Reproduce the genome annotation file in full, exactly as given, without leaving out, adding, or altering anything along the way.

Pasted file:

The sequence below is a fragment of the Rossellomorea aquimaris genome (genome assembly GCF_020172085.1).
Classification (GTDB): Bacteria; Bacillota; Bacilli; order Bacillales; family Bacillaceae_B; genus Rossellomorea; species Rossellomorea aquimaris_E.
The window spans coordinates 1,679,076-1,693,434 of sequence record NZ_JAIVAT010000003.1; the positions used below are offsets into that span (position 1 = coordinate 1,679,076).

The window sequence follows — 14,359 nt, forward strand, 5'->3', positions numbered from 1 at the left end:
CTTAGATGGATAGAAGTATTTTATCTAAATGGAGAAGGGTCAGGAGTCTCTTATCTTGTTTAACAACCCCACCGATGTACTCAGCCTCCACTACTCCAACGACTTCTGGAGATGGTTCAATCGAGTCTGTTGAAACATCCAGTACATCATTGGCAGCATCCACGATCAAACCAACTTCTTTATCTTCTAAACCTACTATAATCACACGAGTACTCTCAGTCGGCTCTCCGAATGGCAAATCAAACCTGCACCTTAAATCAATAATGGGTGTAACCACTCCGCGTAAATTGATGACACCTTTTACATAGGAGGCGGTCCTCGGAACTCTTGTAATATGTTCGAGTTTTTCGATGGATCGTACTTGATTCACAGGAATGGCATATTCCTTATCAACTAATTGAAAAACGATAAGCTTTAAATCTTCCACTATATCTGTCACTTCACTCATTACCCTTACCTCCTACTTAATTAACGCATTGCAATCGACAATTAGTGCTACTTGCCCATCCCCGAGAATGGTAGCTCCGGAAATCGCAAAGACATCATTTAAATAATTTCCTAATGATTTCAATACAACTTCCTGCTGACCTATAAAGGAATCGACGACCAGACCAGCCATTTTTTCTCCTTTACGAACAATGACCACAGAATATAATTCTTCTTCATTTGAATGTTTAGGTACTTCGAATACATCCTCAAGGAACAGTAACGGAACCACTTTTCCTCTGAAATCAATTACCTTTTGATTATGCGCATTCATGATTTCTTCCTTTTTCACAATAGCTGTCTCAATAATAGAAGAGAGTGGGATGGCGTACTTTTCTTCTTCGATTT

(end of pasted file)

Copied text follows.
The sequence below is a fragment of the Rossellomorea aquimaris genome (genome assembly GCF_020172085.1).
Classification (GTDB): Bacteria; Bacillota; Bacilli; order Bacillales; family Bacillaceae_B; genus Rossellomorea; species Rossellomorea aquimaris_E.
The window spans coordinates 1,679,076-1,693,434 of sequence record NZ_JAIVAT010000003.1; the positions used below are offsets into that span (position 1 = coordinate 1,679,076).

The window sequence follows — 14,359 nt, forward strand, 5'->3', positions numbered from 1 at the left end:
CTTAGATGGATAGAAGTATTTTATCTAAATGGAGAAGGGTCAGGAGTCTCTTATCTTGTTTAACAACCCCACCGATGTACTCAGCCTCCACTACTCCAACGACTTCTGGAGATGGTTCAATCGAGTCTGTTGAAACATCCAGTACATCATTGGCAGCATCCACGATCAAACCAACTTCTTTATCTTCTAAACCTACTATAATCACACGAGTACTCTCAGTCGGCTCTCCGAATGGCAAATCAAACCTGCACCTTAAATCAATAATGGGTGTAACCACTCCGCGTAAATTGATGACACCTTTTACATAGGAGGCGGTCCTCGGAACTCTTGTAATATGTTCGAGTTTTTCGATGGATCGTACTTGATTCACAGGAATGGCATATTCCTTATCAACTAATTGAAAAACGATAAGCTTTAAATCTTCCACTATATCTGTCACTTCACTCATTACCCTTACCTCCTACTTAATTAACGCATTGCAATCGACAATTAGTGCTACTTGCCCATCCCCGAGAATGGTAGCTCCGGAAATCGCAAAGACATCATTTAAATAATTTCCTAATGATTTCAATACAACTTCCTGCTGACCTATAAAGGAATCGACGACCAGACCAGCCATTTTTTCTCCTTTACGAACAATGACCACAGAATATAATTCTTCTTCATTTGAATGTTTAGGTACTTCGAATACATCCTCAAGGAACAGTAACGGAACCACTTTTCCTCTGAAATCAATTACCTTTTGATTATGCGCATTCATGATTTCTTCCTTTTTCACAATAGCTGTCTCAATAATAGAAGAGAGTGGGATGGCGTACTTTTCTTCTTCGATTT